In a new paper published in Geochimica et Cosmochimica Acta, PhD Candidate Zack Torrano and co-authors investigate whether the isotope compositions of previously analyzed calcium-aluminum-rich inclusions (CAIs) are representative of CAIs from other chondrites and chondrite groups and, by extension, the broader CAI-forming region in the solar nebula.
CAIs are the oldest dated solids formed in our Solar System and therefore can provide us with important information about the initial isotopic composition of the Solar protoplanetary disk. However, most previous isotopic studies of CAIs have been limited to inclusions from the Allende CV chondrite and a few CAIs from other CV, CO, CM, and ordinary chondrites.
In this study, the authors analyze the mass-independant Ti isotopic compositions of 23 CAIs of different petrologic and geochemical types, including 11 CAIs from the Allende CV meteorite as well as 12 CAIs from 7 different CV and CK chondrites. These include the first reported measurements of the Ti isotope compositions of CAIs from CK chondrites.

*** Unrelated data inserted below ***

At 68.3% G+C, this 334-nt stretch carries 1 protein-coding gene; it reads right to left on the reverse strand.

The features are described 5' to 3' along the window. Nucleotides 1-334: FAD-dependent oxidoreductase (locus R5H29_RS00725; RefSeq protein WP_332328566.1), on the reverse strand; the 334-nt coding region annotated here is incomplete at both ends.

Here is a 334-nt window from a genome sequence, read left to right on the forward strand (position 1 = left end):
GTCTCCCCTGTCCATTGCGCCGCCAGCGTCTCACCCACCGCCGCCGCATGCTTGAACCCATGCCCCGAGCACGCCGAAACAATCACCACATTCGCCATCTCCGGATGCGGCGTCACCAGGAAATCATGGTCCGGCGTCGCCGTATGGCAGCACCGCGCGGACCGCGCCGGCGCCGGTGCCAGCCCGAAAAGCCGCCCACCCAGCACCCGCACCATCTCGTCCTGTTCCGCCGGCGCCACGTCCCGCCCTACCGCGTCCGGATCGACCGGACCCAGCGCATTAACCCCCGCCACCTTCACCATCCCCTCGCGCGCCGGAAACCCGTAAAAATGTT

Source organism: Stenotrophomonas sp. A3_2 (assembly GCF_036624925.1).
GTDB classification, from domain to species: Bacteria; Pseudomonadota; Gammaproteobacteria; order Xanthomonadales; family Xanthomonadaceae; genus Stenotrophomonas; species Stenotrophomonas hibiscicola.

The authors found that the mass-independent Ti isotopic compositions of CAIs from CV and CK chondrites define a single population (consistent with previously reported Ti isotope data for CAIs from other CV, CO, CM, and ordinary chondrites), indicative of a common CAI-forming region in the early Solar System. They further observed resolvable variation within this population, which indicates that some isotopic variability was present in the CAI-forming region.
This data, when taken in the context of previous studies, suggest that the isotopic reservoir from which CAIs formed was in the final stages of isotopic homogenization.
Torrano Z. A., Brennecka G. A., Williams C. D., Romaniello S. J., Rai V. K., Hines R. R., and Wadhwa M. (2019) Titanium isotope signatures of calcium-aluminum-rich inclusions from CV and CK chondrites: Implications for early Solar System reservoirs and mixing. Geochimica et Cosmochimica Acta 263: 13-30.